You Must Say These Words August 9, 2011Posted by The Typist in New Orleans, Toulouse Street, We Are Not OK.
Tags: Alabama, British Petroleum, Orange Beach, Platoon, The Day the Earth Stood Still
“You must say these words: Klaatu barada nikto”
— The Day the Earth Stood Still
A few days before I headed off with the kids for a long weekend at Orange Beach, Alabama, I found myself watching the remake of The Day the Earth Stood Still with Keanu Reeves as Klaatu. I did this because I have at least eight books I should be reading, submissions to prepare for the fall opening of literary journals, a trip to pack for, vacation days to “make up” for and a filthy apartment. What else should I have been doing?
If you haven’t seen the remake of the 1951 classic, the twist is that we are a danger not to other life in the universe, but to one of the handful of planets capable of supporting complex life. Klaatu commands a fleet of globular arks that are collecting all the life forms available prior to unleashing Armageddon on the human race. I found myself rooting for Klaatu to relent and listen to the Jennifer Connelly’s character’s plea to not destroy the earth. We can change, she kept telling Klaatu. Really we can. I mean, what else should I have been doing?
Then I drove to Alabama. There are an awful lot of British Petroleum-branded gas stations in Alabama, not far from where local fisherman rose up last year and blockaded Bayou Le Batre when they were not hired by BP for clean up. The Gulf Coast was perched at the very edge of a genuine Armageddon last year, and while I found the water clear and full of fish it is not certain what the long term affect of all the Corexit spread in the water will be, or where that sunken oil slick the Corexit was intended to create to keep the magnitude of the spill keep out of site is and what that hidden oil will mean to the future of the Gulf. Take away tourism and fishing and the coast will die. We would see a forced displacement of populations that would dwarf Katrina’s millions, and be for all intents permanent.
And I found myself wondering how to say in Klaatu’s language: “kill us all and let god sort it out.”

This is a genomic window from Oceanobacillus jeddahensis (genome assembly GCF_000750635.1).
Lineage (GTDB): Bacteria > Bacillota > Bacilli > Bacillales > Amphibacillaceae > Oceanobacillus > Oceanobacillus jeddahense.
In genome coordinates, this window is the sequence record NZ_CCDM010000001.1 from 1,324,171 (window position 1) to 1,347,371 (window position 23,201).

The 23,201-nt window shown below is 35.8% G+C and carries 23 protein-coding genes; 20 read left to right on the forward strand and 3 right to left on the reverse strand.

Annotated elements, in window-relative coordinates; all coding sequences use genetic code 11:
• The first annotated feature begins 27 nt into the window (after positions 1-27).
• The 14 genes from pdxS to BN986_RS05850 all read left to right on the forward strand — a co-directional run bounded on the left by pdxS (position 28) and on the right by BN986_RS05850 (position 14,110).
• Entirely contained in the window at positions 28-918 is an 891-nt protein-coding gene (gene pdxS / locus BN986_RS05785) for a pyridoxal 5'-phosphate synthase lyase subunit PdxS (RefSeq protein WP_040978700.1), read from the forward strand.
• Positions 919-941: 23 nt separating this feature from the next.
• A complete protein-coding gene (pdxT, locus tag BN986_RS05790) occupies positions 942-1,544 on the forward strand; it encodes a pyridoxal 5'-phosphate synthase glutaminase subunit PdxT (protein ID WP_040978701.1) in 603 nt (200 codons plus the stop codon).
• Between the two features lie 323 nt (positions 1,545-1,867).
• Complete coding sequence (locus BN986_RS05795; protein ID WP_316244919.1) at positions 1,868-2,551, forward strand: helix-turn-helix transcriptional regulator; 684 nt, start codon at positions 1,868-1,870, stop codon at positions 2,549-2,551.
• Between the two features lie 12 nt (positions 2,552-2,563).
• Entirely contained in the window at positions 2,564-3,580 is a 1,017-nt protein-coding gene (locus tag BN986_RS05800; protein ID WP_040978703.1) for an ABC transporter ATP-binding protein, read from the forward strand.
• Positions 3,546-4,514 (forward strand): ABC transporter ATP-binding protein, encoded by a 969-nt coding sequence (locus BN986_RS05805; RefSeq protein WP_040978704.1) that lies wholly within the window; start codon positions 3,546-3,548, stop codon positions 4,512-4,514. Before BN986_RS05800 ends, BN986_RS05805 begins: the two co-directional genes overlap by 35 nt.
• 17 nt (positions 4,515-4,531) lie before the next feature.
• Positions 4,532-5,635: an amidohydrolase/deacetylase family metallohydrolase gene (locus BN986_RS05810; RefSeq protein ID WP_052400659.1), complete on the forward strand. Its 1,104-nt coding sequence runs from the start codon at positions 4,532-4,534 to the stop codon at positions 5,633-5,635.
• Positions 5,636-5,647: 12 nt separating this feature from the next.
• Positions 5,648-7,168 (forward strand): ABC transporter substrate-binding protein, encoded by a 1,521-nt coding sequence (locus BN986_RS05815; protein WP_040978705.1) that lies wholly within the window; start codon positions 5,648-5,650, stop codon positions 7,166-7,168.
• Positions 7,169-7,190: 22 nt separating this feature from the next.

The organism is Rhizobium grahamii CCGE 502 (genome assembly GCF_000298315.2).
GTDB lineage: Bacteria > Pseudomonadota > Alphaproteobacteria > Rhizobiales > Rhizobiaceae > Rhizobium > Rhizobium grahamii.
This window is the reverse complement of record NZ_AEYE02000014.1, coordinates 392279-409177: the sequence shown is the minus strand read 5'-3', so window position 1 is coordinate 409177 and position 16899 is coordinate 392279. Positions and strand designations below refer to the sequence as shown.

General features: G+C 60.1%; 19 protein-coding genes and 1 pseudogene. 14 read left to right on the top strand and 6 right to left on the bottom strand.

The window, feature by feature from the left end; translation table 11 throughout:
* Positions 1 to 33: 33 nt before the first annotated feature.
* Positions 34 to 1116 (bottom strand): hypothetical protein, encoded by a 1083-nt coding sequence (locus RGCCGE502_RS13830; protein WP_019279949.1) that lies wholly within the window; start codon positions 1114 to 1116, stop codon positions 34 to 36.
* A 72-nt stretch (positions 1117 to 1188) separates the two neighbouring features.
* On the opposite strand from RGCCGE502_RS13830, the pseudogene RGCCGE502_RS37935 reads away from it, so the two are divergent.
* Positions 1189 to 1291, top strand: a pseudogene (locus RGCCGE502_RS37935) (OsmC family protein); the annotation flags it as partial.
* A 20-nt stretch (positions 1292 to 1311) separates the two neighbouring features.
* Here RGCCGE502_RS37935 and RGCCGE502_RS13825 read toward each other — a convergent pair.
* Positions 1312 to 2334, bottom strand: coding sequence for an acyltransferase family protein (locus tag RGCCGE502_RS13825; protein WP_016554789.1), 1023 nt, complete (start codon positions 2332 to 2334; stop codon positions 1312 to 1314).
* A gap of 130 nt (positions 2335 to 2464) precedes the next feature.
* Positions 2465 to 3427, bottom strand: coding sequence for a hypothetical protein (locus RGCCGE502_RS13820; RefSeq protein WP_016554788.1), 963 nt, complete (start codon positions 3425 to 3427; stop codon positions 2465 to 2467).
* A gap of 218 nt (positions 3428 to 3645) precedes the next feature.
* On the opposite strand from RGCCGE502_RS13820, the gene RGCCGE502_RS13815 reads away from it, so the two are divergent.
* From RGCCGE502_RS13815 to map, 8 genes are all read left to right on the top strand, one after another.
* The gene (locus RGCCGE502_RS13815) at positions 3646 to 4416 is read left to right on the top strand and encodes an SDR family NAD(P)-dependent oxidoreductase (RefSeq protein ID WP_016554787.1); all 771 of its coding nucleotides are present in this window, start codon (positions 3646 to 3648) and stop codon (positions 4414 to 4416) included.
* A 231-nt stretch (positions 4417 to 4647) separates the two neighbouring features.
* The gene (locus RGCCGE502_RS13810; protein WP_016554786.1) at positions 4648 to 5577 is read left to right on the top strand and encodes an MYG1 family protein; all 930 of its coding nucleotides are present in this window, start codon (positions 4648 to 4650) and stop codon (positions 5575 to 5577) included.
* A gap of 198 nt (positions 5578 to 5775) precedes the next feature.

The trip to Florida was a last minute affair: the realization I had a couple of empty days on my work calendar, the weekend before school starts for my 16-year old son, a desire to get the hell out of town for a few days and do as little as possible. I wound up booking a place across the highway from beach, a room thankfully in the back away from the Perdido Beach Boulevard.. As I sat on the balcony to smoke, looking out southeast over the highway and the ocean beyond, I could not hear the breakers the way I could in the past in a beach-front room. Instead I could hear a perverted echo of it, the doppler effect of the incessantly passing cars on as they moved out of my sight and behind the building, a sinister sonic twin to the sound of a breaking wave and its hissing retreat down the sand.
All those cars, so many pulling sports fishing boats on a weekend afternoon, and god only knows how many gassed up at the local BP station. Barada nikto my ass.
Still, I managed to have a good time. I felt the fish tickle my feet and laid in the sun until I was a pleasant Zatarain’s red. We ate a couple of good meals, watched movies, talked. It was a good weekend. Underneath it all, however, were all those BP signs I passed, the cars lined up at the pumps. My faith in the human race continues to dwindle every time I find something like a coastal county full of unburned BP stations. My own personal disaster film begins to resemble one of the zombie movies: a small band of people I genuinely care about and respect against a world gone monstrous.
The first time I saw Day of the Dead I thought it had an almost happy ending, at least the promise of survival for those on the boat. This weekend I caught the last five minutes (my son loves zombie moves) and watched the credits, which sneakily offers an alternate ending of zombies on the island. I walked back out onto the balcony to smoke and listen to the whizzing cars, frantically spinning the wheel on my Ipod looking for something uplifting, perhaps Woodstock or even Wooden Ships, without luck. Instead I discovered I have three different songs with Down in the Hole in the title. I settled for the Eighties Stones song. “Will all your money/Buy you forgiveness/Keep you from sickness/Or keep you from cold?/Will all your money/Keep you from sadness/Keep you from madness/When you’re down in the hole?”
I saw a sunbow the last day at the beach, something I often saw in cold weather up north but don’t see very often down here. As I walked along the shore, looking for interesting bits of shell but thinking Plastic is Forever and imagining dark variants on the old diamond jewelry ad the appearance of the sunbow seemed a marvelous miracle, for a moment lifted me out of a dark reverie. I remembered the promise to Noah and thought of the water thick with fish and only one dead on the beach. Then I remembered that god lied and the waves of last year blood red as Exodus.
To mungle up yet another movie reference: You must say these words, “Dump everything you got left ON MY POS. I say again, I want all you’re holding INSIDE the perimeter…”